Clinical trial results of Pfizer/BioNTech’s Covid-19 vaccine showed its efficacy is 100% and it is well tolerated in youths ages 12 to 15, the companies said Wednesday.
Pfizer/BioNTech plan to submit the data to the US Food and Drug Administration as soon as possible for expanded emergency use authorization of the two-dose vaccine.
In a Phase 3 trial of 2,260 participants ages 12 to 15 years in the US, the vaccine elicited strong antibody responses one month after the second dose, exceeding those demonstrated in people ages 16 to 25 in previous trials, Pfizer/BioNTech reported. The vaccine is currently authorized in the US for emergency use in people ages 16 and older.
Researchers observed 18 Covid-19 cases among the 1,129 participants who were given a placebo, and none among the 1,131 participants who were given the vaccine. The data has yet to be peer reviewed.
Pfizer/BioNTech added that the side effects observed in people ages 12 to 15 were similar to those seen in 16 to 25-year-olds. The participants will be monitored for protection and safety for two years after their second dose.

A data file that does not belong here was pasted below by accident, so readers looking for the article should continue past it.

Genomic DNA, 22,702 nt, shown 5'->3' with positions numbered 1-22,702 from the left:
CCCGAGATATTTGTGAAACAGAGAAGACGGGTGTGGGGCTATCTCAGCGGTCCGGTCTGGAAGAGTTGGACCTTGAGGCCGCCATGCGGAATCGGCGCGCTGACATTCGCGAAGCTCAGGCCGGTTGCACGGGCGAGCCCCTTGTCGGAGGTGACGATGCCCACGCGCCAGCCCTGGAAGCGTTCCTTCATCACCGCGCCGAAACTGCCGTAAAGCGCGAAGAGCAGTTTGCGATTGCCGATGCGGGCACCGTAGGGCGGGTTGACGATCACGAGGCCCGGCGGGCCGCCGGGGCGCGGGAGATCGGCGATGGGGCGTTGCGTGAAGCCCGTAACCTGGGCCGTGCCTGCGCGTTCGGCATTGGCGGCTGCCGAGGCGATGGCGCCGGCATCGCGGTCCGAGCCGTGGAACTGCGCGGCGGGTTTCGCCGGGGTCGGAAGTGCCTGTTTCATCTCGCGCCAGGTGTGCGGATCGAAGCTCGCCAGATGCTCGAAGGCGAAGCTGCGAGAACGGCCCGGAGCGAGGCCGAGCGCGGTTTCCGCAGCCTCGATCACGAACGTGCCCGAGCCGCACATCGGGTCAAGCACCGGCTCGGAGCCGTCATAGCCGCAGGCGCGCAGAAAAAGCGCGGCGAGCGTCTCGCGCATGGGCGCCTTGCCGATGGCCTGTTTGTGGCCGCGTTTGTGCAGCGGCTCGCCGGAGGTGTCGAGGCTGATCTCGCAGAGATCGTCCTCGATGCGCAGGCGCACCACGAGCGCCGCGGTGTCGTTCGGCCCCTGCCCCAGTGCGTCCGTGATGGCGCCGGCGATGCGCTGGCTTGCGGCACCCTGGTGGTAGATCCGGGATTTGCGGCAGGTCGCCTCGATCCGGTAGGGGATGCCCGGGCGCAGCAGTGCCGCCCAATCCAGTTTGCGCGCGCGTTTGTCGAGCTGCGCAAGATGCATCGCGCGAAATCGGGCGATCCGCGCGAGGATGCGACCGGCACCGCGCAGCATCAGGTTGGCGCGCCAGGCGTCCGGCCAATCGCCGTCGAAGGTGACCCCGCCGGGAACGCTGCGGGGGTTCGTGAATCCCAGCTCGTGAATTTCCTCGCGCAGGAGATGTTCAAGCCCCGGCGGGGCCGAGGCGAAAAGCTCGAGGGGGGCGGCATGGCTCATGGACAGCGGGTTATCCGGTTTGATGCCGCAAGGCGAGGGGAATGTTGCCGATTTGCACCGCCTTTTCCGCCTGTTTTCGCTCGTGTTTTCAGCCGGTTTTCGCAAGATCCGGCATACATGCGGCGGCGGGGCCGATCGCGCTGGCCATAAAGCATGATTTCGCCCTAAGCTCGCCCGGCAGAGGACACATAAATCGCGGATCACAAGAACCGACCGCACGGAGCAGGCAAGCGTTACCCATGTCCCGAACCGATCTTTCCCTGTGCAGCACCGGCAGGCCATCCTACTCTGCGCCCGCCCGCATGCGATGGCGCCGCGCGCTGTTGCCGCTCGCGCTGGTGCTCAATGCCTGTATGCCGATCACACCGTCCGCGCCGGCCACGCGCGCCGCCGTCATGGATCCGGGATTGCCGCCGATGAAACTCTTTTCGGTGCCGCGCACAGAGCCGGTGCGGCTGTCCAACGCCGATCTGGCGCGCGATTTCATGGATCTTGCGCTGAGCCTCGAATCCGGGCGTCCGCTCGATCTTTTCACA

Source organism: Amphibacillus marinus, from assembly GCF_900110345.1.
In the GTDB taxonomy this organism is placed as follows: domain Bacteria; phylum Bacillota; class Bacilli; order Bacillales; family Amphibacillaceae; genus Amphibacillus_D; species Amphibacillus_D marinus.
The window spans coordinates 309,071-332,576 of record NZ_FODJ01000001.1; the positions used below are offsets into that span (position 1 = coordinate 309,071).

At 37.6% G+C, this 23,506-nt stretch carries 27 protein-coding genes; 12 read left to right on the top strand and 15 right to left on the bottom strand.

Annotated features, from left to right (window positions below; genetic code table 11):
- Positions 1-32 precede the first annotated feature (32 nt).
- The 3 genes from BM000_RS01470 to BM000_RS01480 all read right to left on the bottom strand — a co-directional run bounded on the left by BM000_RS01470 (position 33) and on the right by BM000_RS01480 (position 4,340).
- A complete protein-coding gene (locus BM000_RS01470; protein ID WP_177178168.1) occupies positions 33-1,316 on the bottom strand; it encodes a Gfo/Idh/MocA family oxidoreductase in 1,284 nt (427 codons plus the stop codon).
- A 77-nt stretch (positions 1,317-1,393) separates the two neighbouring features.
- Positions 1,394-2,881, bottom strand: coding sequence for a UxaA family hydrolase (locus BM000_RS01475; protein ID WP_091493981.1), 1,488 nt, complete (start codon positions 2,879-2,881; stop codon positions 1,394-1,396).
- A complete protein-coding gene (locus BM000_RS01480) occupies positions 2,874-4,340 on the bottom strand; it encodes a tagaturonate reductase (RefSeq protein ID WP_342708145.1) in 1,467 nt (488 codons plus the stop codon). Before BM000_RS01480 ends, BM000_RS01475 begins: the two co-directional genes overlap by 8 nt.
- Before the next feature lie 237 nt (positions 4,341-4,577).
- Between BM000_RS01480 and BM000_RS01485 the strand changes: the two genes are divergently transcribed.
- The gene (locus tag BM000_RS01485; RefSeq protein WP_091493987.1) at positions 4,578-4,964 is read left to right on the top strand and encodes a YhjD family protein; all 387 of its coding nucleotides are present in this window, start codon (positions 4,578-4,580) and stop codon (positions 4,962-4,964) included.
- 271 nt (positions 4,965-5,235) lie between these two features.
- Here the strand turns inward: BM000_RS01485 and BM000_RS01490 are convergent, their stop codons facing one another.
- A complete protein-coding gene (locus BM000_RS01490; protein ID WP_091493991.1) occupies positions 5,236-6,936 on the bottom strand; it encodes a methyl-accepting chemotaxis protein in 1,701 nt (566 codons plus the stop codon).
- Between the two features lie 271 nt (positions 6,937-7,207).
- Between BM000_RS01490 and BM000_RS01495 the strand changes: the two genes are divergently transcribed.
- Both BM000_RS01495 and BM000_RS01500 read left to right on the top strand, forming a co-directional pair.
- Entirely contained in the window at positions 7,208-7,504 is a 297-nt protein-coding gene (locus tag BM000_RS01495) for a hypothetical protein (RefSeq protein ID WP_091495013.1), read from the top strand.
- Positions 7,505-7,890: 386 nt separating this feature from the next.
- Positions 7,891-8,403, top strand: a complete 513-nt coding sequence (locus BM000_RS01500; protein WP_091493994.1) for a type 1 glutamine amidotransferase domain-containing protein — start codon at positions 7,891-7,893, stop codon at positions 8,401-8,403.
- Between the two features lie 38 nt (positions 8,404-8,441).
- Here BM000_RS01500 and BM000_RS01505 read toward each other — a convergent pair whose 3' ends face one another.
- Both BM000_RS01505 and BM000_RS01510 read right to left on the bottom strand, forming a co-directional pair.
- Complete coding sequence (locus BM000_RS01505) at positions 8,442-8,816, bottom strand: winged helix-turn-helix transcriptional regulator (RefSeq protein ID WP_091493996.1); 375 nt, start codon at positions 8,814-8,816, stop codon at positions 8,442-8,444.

“We share the urgency to expand the authorization of our vaccine to use in younger populations and are encouraged by the clinical trial data from adolescents between the ages of 12 and 15,” said Pfizer CEO Albert Bourla.
“We plan to submit these data to FDA as a proposed amendment to our Emergency Use Authorization in the coming weeks and to other regulators around the world, with the hope of starting to vaccinate this age group before the start of the next school year.”
A separate Phase 1/2/3 study of the Pfizer/BioNTech vaccine in children ages 6 months to 11 years launched last week, when the first participants ages 5 to 11 received a shot.
Pfizer/BioNTech plans to begin dosing 2 to 5-year-olds next week and work its way down to participants ages 6 months to 2 years. The company aims to enroll 4,644 children in the trial and expects results by the end of 2021.
Moderna is also testing its Covid-19 vaccine in adolescents and children, in two clinical trials of children ages 12 to 17 and those ages 6 months to 11 years.
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